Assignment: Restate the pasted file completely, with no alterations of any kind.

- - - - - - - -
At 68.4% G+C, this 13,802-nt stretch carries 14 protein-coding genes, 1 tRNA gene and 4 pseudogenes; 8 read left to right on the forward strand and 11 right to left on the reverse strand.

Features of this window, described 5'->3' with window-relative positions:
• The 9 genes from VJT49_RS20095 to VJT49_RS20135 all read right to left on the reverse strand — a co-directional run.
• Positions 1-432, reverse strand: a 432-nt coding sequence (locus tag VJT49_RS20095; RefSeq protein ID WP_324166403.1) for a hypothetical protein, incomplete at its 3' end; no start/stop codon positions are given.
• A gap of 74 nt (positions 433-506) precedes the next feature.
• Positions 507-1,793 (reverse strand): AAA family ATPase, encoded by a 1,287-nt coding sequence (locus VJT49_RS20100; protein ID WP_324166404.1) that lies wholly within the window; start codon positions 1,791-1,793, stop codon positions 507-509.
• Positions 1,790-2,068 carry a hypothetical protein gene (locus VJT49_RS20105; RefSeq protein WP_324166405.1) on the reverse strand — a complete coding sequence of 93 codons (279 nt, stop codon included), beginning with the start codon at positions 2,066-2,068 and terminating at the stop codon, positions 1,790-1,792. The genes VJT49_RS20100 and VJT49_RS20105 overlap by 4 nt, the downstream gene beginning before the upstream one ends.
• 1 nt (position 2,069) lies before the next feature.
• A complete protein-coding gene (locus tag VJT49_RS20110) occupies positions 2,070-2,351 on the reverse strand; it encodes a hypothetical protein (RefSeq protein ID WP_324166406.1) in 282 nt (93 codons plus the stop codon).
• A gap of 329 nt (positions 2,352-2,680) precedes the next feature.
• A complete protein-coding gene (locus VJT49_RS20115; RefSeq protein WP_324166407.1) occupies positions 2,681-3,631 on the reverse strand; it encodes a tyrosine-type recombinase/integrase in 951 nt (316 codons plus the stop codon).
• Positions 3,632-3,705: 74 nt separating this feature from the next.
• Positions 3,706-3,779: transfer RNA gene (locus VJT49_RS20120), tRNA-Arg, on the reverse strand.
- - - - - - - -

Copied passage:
At 68.4% G+C, this 13,802-nt stretch carries 14 protein-coding genes, 1 tRNA gene and 4 pseudogenes; 8 read left to right on the forward strand and 11 right to left on the reverse strand.

Features of this window, described 5'->3' with window-relative positions:
• The 9 genes from VJT49_RS20095 to VJT49_RS20135 all read right to left on the reverse strand — a co-directional run.
• Positions 1-432, reverse strand: a 432-nt coding sequence (locus tag VJT49_RS20095; RefSeq protein ID WP_324166403.1) for a hypothetical protein, incomplete at its 3' end; no start/stop codon positions are given.
• A gap of 74 nt (positions 433-506) precedes the next feature.
• Positions 507-1,793 (reverse strand): AAA family ATPase, encoded by a 1,287-nt coding sequence (locus VJT49_RS20100; protein ID WP_324166404.1) that lies wholly within the window; start codon positions 1,791-1,793, stop codon positions 507-509.
• Positions 1,790-2,068 carry a hypothetical protein gene (locus VJT49_RS20105; RefSeq protein WP_324166405.1) on the reverse strand — a complete coding sequence of 93 codons (279 nt, stop codon included), beginning with the start codon at positions 2,066-2,068 and terminating at the stop codon, positions 1,790-1,792. The genes VJT49_RS20100 and VJT49_RS20105 overlap by 4 nt, the downstream gene beginning before the upstream one ends.
• 1 nt (position 2,069) lies before the next feature.
• A complete protein-coding gene (locus tag VJT49_RS20110) occupies positions 2,070-2,351 on the reverse strand; it encodes a hypothetical protein (RefSeq protein ID WP_324166406.1) in 282 nt (93 codons plus the stop codon).
• A gap of 329 nt (positions 2,352-2,680) precedes the next feature.
• A complete protein-coding gene (locus VJT49_RS20115; RefSeq protein WP_324166407.1) occupies positions 2,681-3,631 on the reverse strand; it encodes a tyrosine-type recombinase/integrase in 951 nt (316 codons plus the stop codon).
• Positions 3,632-3,705: 74 nt separating this feature from the next.
• Positions 3,706-3,779: transfer RNA gene (locus VJT49_RS20120), tRNA-Arg, on the reverse strand.